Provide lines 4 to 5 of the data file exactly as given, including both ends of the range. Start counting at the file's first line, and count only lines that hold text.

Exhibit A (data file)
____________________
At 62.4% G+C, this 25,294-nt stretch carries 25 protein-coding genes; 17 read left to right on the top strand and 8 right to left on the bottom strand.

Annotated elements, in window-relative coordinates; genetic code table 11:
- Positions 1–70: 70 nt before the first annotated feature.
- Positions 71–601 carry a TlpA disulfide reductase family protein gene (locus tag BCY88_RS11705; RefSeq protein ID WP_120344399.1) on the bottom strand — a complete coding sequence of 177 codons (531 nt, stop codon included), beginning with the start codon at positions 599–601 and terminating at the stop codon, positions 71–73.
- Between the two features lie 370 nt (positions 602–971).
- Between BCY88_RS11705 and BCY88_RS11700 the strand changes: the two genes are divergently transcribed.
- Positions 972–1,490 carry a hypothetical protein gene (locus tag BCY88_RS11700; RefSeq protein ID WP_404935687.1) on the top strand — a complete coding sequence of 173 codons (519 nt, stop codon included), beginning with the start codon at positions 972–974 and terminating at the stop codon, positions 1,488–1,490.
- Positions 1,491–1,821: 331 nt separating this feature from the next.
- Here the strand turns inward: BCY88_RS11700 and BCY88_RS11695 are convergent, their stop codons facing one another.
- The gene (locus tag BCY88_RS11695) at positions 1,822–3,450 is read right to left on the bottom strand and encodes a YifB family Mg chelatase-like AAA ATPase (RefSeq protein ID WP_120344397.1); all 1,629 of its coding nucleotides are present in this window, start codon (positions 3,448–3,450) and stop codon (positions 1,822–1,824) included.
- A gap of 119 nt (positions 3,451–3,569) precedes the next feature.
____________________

- Positions 71–601 carry a TlpA disulfide reductase family protein gene (locus tag BCY88_RS11705; RefSeq protein ID WP_120344399.1) on the bottom strand — a complete coding sequence of 177 codons (531 nt, stop codon included), beginning with the start codon at positions 599–601 and terminating at the stop codon, positions 71–73.
- Between the two features lie 370 nt (positions 602–971).